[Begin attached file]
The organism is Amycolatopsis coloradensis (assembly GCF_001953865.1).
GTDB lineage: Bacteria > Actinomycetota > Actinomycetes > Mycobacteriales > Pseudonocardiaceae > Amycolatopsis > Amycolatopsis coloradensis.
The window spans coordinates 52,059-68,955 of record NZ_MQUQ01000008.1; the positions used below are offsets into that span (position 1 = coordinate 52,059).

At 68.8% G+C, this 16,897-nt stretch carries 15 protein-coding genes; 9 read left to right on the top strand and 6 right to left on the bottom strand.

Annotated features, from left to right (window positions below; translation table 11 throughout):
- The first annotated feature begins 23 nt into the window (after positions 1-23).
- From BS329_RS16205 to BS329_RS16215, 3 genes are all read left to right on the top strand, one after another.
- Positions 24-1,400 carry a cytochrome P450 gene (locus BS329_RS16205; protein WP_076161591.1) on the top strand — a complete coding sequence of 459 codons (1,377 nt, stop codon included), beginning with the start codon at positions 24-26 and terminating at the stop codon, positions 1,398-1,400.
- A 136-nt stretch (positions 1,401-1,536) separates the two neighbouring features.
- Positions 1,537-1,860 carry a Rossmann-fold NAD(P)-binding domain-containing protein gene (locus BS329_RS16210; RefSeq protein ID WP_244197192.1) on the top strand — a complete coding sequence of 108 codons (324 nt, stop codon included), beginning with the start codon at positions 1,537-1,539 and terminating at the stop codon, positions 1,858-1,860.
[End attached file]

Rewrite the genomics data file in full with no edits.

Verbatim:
The organism is Amycolatopsis coloradensis (assembly GCF_001953865.1).
GTDB lineage: Bacteria > Actinomycetota > Actinomycetes > Mycobacteriales > Pseudonocardiaceae > Amycolatopsis > Amycolatopsis coloradensis.
The window spans coordinates 52,059-68,955 of record NZ_MQUQ01000008.1; the positions used below are offsets into that span (position 1 = coordinate 52,059).

At 68.8% G+C, this 16,897-nt stretch carries 15 protein-coding genes; 9 read left to right on the top strand and 6 right to left on the bottom strand.

Annotated features, from left to right (window positions below; translation table 11 throughout):
- The first annotated feature begins 23 nt into the window (after positions 1-23).
- From BS329_RS16205 to BS329_RS16215, 3 genes are all read left to right on the top strand, one after another.
- Positions 24-1,400 carry a cytochrome P450 gene (locus BS329_RS16205; protein WP_076161591.1) on the top strand — a complete coding sequence of 459 codons (1,377 nt, stop codon included), beginning with the start codon at positions 24-26 and terminating at the stop codon, positions 1,398-1,400.
- A 136-nt stretch (positions 1,401-1,536) separates the two neighbouring features.
- Positions 1,537-1,860 carry a Rossmann-fold NAD(P)-binding domain-containing protein gene (locus BS329_RS16210; RefSeq protein ID WP_244197192.1) on the top strand — a complete coding sequence of 108 codons (324 nt, stop codon included), beginning with the start codon at positions 1,537-1,539 and terminating at the stop codon, positions 1,858-1,860.